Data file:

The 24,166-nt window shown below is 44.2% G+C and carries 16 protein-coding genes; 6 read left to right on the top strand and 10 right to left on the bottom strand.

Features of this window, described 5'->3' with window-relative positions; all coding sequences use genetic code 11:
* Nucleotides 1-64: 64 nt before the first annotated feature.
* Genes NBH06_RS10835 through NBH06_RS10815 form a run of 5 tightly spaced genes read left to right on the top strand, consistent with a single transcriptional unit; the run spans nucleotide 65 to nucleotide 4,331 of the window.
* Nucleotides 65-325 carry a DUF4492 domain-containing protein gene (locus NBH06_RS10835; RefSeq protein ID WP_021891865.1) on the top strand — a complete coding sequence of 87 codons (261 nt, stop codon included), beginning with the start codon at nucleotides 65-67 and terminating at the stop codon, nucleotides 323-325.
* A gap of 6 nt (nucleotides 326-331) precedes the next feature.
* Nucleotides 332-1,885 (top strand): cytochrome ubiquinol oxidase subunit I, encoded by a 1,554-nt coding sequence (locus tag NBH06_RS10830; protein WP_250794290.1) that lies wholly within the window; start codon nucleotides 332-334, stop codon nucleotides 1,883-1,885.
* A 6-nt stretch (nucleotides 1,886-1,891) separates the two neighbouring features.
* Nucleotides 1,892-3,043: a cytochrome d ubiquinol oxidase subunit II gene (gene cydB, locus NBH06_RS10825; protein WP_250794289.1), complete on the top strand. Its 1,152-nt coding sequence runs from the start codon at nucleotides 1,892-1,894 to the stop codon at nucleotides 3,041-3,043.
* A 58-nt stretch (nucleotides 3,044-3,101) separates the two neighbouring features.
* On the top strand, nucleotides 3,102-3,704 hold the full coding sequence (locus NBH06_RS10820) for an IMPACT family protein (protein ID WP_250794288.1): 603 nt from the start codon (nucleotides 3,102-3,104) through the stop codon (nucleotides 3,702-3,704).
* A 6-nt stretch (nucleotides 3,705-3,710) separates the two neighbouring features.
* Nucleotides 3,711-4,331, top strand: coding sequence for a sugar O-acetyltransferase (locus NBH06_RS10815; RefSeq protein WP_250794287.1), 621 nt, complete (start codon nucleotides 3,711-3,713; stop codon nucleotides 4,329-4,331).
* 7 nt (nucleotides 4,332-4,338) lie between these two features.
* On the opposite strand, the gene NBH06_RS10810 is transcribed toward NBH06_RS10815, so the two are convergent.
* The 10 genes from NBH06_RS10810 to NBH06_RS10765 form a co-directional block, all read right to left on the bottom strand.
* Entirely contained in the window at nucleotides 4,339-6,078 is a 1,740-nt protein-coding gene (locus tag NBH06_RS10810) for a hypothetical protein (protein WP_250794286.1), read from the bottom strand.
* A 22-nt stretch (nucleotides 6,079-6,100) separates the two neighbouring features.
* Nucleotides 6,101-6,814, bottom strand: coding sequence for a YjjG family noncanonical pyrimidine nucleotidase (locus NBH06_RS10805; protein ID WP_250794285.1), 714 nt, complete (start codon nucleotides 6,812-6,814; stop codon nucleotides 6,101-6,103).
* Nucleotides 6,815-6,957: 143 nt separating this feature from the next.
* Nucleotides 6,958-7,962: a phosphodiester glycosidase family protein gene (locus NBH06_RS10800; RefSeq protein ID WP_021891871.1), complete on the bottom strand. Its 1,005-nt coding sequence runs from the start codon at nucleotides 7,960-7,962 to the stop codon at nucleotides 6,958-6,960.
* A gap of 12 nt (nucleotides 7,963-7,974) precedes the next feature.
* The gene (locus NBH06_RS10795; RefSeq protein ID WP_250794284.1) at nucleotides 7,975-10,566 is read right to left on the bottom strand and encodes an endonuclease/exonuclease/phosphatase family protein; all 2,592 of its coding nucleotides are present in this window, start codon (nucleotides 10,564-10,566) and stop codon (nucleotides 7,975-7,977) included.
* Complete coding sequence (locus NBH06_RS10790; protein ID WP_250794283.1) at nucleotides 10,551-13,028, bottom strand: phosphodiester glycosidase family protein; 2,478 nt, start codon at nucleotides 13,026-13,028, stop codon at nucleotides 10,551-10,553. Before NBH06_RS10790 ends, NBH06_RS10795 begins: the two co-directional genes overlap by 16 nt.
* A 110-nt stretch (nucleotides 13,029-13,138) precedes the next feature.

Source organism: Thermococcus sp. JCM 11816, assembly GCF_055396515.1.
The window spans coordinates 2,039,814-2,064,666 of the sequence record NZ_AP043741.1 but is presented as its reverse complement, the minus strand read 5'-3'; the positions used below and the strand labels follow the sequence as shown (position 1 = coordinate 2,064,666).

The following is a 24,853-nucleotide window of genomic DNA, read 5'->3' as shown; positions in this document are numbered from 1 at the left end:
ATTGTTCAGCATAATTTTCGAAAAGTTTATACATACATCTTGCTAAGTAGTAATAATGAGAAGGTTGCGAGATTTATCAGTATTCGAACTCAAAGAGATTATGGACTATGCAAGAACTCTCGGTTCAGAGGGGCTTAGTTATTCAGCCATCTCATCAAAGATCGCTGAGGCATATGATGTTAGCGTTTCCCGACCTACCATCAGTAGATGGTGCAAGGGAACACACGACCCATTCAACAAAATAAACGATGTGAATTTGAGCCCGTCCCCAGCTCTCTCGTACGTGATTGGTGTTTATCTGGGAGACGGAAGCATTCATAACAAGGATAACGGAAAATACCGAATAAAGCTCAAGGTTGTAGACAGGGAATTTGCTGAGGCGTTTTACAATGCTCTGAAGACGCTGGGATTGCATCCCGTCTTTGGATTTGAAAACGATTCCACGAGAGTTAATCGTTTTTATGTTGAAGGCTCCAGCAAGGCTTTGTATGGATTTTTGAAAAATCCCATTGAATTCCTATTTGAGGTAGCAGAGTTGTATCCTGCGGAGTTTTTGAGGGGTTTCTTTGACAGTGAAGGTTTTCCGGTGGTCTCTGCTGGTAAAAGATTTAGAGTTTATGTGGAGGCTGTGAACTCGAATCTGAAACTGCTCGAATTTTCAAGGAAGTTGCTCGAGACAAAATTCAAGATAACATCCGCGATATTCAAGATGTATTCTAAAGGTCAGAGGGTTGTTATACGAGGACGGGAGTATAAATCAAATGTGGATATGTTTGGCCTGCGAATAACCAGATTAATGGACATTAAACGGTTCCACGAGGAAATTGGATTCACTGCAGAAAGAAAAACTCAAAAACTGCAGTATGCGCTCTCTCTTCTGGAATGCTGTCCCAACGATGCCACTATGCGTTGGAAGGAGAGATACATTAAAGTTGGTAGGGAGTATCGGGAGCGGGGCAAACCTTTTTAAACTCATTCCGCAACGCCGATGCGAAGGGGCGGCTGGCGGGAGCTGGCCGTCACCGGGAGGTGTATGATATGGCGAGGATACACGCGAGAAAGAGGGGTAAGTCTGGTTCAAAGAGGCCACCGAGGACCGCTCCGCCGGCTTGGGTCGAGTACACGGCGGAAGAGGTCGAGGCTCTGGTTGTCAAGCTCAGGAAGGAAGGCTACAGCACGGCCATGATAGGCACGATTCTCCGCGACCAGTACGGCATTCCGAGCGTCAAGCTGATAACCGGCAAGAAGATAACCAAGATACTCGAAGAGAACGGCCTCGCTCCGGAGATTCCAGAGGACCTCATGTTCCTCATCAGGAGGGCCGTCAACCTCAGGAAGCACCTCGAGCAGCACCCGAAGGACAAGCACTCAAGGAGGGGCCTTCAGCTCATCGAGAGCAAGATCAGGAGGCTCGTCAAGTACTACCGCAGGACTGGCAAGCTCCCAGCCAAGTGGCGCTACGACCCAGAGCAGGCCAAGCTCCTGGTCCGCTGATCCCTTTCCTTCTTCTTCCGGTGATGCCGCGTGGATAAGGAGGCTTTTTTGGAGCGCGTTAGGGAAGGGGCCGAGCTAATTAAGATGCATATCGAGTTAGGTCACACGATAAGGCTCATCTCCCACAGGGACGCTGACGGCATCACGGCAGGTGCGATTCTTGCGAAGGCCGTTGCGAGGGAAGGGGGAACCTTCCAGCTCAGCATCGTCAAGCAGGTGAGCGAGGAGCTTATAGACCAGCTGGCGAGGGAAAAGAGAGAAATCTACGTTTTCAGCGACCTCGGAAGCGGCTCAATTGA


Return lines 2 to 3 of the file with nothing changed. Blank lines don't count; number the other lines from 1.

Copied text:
Features of this window, described 5'->3' with window-relative positions; all coding sequences use genetic code 11:
* Nucleotides 1-64: 64 nt before the first annotated feature.